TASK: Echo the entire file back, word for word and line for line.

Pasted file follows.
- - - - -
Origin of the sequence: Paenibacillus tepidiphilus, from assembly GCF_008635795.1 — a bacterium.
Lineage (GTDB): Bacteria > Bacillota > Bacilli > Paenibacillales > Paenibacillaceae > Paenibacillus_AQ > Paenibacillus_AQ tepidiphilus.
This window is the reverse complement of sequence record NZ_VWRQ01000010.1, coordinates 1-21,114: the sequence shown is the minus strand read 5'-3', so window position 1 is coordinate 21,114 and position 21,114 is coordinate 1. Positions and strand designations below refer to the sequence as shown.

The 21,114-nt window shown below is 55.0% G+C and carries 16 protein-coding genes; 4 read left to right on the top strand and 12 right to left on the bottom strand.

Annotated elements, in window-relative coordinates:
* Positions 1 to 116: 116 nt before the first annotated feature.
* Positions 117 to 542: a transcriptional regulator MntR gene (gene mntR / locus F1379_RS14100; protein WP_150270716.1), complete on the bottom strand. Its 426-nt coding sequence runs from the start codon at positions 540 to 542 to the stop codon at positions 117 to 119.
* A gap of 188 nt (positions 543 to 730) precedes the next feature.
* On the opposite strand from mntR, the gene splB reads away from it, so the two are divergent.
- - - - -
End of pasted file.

Origin of the sequence: Paenibacillus tepidiphilus, from assembly GCF_008635795.1 — a bacterium.
Lineage (GTDB): Bacteria > Bacillota > Bacilli > Paenibacillales > Paenibacillaceae > Paenibacillus_AQ > Paenibacillus_AQ tepidiphilus.
This window is the reverse complement of sequence record NZ_VWRQ01000010.1, coordinates 1-21,114: the sequence shown is the minus strand read 5'-3', so window position 1 is coordinate 21,114 and position 21,114 is coordinate 1. Positions and strand designations below refer to the sequence as shown.

The 21,114-nt window shown below is 55.0% G+C and carries 16 protein-coding genes; 4 read left to right on the top strand and 12 right to left on the bottom strand.

Annotated elements, in window-relative coordinates:
* Positions 1 to 116: 116 nt before the first annotated feature.
* Positions 117 to 542: a transcriptional regulator MntR gene (gene mntR / locus F1379_RS14100; protein WP_150270716.1), complete on the bottom strand. Its 426-nt coding sequence runs from the start codon at positions 540 to 542 to the stop codon at positions 117 to 119.
* A gap of 188 nt (positions 543 to 730) precedes the next feature.
* On the opposite strand from mntR, the gene splB reads away from it, so the two are divergent.